All of us have grown up listening to how important a meal the breakfast is. Sometimes we had to be chased for it, the other we’d willingly surrender. While we do not lack options, it’s time to move over a glass of milk. We bring you a six part series of what breakfast looks around the world.
Here's what breakfast looks like in the countries set in Africa -
EGYPT (FUL MEDAMES and TA’MEYA)
Other than being a famous vacation spot for history lovers, Egypt’s breakfast platter has a couple of things to offer. The most common breakfast is the Ful Medames and ta’meya. Ful, pronounced as fool, is made with fava beans cooked with oil and salt essentially and served cold mostly. Some people use pepper, lemon or mint for the preparation as well. Their preparation requires a while including overnight soaking. An easy alternative are canned beans available at stores. Ful can be eaten with eggs or pita bread.
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Other than that there is also Ta’meya or falafel. Cooked from the fava beans as well, te’meya is also served with ful, pita bread, cheese and eggs.
ETHIOPIA (INJERA, TIBS and SHIRO)
Injera, the sourdough flatbread might not appease your taste buds at the very first bite but it is an immersive experience. The most common and widely consumed injera is made of a grain called teff. It’s a thin, evenly spread bread with food served on it.
Tibs, on the other hand is cooked meat with onions, garlic and hot pepper. It is generally beef, but can be replaced with other meat too. Tibs are naturally served with injera. Shiro is a reddish, saucy chickpea powder dish slow cooked in the famous and spicy red berbere sauce.
MAURITIUS (DHOL PURI and BOULETTE)
The Mauritian cuisine is heavily inspired by the Chinese and Indian cuisine. They also carry a great deal of flavours from the French and European cuisines because people migrated from all these places to Mauritius. Dhol puri is essentially flatbread stuffed with curries. A yellow split-pea pancake made on a tawa and filled with cari gros pois (bean curry) and Mauritius’ famous rougaille (a spicy sauce of sweet tomatoes, thyme, garlic, and ginger) is what the locals and travelers enjoy alike.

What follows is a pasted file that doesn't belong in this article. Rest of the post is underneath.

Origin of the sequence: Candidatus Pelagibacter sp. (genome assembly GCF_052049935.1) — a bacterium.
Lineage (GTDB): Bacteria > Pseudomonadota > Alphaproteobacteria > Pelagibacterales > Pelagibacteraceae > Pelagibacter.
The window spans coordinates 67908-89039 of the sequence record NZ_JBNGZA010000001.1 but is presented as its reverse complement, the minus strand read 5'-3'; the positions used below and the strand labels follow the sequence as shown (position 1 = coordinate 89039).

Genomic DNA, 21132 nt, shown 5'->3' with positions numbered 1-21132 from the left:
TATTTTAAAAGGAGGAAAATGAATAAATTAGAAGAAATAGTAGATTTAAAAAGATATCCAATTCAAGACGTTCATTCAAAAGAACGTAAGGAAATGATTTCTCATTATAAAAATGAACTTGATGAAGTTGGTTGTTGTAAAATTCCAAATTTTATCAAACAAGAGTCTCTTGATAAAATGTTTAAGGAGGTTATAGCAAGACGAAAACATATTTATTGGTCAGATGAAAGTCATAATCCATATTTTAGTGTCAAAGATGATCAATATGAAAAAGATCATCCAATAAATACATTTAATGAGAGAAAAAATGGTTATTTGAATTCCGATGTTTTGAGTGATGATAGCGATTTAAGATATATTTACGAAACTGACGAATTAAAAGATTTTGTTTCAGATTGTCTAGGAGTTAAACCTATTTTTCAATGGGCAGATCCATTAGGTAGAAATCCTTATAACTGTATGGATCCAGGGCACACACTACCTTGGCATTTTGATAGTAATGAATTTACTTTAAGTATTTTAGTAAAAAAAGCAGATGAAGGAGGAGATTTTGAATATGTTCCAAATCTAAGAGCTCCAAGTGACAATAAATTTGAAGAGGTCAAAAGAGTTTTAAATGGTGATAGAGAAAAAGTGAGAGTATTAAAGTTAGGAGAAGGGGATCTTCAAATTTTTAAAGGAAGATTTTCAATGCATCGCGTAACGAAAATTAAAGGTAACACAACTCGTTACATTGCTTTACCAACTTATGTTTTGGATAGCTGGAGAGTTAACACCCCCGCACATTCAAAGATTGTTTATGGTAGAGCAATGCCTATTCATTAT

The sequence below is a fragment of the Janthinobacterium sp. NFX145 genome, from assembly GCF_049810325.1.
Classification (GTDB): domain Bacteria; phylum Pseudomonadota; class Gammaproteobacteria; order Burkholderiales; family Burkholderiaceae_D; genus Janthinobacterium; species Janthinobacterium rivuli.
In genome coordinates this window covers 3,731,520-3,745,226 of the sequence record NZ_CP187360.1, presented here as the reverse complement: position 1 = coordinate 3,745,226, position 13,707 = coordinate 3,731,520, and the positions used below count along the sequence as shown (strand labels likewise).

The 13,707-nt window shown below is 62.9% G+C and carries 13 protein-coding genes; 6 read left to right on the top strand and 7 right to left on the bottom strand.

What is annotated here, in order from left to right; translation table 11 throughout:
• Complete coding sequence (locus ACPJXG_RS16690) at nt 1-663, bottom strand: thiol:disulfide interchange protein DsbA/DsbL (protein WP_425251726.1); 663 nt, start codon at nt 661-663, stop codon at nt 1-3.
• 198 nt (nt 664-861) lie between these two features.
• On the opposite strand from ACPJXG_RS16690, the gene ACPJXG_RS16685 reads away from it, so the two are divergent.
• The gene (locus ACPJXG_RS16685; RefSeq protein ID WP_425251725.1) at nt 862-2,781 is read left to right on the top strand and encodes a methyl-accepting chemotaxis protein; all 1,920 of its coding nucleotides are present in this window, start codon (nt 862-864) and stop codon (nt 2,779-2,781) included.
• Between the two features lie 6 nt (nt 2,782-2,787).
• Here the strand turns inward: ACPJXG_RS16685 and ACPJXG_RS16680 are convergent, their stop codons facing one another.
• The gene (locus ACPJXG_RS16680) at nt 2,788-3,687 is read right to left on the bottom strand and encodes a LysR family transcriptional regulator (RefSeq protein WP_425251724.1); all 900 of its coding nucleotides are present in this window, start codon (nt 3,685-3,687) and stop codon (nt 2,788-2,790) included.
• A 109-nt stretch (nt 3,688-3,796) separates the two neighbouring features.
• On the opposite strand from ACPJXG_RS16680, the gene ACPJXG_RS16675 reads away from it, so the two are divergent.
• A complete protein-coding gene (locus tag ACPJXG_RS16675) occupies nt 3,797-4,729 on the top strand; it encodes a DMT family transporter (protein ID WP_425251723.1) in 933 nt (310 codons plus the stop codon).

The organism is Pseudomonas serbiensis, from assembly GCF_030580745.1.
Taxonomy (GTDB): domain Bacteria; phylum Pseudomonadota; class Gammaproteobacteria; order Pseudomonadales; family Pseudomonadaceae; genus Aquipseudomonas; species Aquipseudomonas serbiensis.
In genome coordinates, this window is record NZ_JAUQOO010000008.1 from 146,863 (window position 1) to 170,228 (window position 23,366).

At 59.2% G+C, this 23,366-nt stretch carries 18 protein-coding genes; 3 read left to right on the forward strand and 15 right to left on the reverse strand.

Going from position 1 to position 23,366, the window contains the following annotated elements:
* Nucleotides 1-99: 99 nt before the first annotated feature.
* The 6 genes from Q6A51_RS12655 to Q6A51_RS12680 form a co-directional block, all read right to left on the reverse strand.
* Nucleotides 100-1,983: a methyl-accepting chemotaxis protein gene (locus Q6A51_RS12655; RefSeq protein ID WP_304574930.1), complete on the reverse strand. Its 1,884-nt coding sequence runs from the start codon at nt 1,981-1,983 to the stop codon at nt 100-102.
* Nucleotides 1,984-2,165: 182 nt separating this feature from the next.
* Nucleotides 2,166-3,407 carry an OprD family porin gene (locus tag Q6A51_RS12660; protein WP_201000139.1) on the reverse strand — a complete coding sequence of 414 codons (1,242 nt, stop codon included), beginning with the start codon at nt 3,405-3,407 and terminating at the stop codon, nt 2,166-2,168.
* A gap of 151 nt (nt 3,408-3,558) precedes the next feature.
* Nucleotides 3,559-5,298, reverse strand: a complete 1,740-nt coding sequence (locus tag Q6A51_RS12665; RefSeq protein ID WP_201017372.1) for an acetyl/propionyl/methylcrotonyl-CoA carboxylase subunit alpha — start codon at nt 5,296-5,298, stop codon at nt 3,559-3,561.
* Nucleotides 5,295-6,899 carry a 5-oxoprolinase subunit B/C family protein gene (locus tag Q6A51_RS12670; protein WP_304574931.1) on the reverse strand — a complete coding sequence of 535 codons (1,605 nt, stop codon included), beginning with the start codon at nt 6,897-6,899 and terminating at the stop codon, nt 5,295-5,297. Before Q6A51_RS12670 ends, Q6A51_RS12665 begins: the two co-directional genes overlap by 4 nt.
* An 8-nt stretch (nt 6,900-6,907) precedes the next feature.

The Mauritian version of dumpling, boulettes are steamed balls with varied fillings such as vegetables, chicken or shrimp. They originate from Chinese cuisine and can sometimes be eaten with fried or boiled noodles.
MOROCCO (FRIED EGGS and HARCHA)
Moroccans like to keep their breakfast simple that includes fried eggs generally. It is accompanied by black olives, cheese and a gracious serving of oil, generally olive oil. Other fried eggs they are also fond of fried eggs with khlea, a type of dried meat. This combination is a perfect mix of taste and texture of food.
Harcha is a type of Moroccan bread made from semolina flour. It is large and round and is served with copious amount of honey or soft cheese. It has a slightly gritty texture and a buttery taste. Moroccans love their mint tea too.
ZIMBABWE (SADZA, DOVI and MAPOPO CANDY)
Sadza is the most common dish found in Zimbabwe. It is stiff maize meal that resembles thickened porridge. It can be rolled into a ball and dipped into meat, sauce, gravy, sour milk, or stewed vegetables. Dovi came after the Portugese traders brought peanut crops into the country. It is a traditional peanut butter stew with meat or vegetables and now is an important ingredient in many dishes.
Mapopo candy is a papaya candy. Since papaya is one of the main crops in Zimbabwe, the locals make it into candy. Papaya is cooked in and dusted with sugar to make a sweet treat.
KENYA (TEA AND MANDAZI & UGALI)
People from Kenya go light on the breakfast and enjoy their tea with a side of mandazi, which is a kind of deep fried dough similar to an unsweetened doughnut. Its smell and taste are heavenly. The tea sometimes may also be accompanied by a piece of bread or a side of fruit. The tea is very milky and high on the sugar content.
Ugali is a maize meal. It is usually served as a white stiff porridge, good for dipping in stews (such as beef or vegetable) or making into a makeshift spoon when you eat with your hands.
GHANA (WAAKYE and KOKOO NE BEANS)
Waakye is the staple food for the people of Ghana. It is a simple meal that is cooked with red or black beans and rice and considered highly nutritious by the locals. It’s often served with salads, spaghetti, fried plantains, garri, meat and fish.
Kokoo ne beans is a food usually consumed by the people pursuing manual work. The meal is fried roped plantain with beans and has high protein and carbohydrates.
NIGERIA (AKRA AND OGI & DODO and EGGS)
Most Nigerians grew up eating this traditional dish. Akara, which is made from peeled beans, is usually accompanied by Ogi.
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Ogi is a fermented cereal pudding typically made from maize, sorghum, or millet. Ogi, also known as akamu or pap and can be replaced by oats or custard. Another favourite amongst the locals is dodo which is fried plantain along with fried eggs. It can also be served with stew or sauce.
Are you tempted by the breakfast ideas already?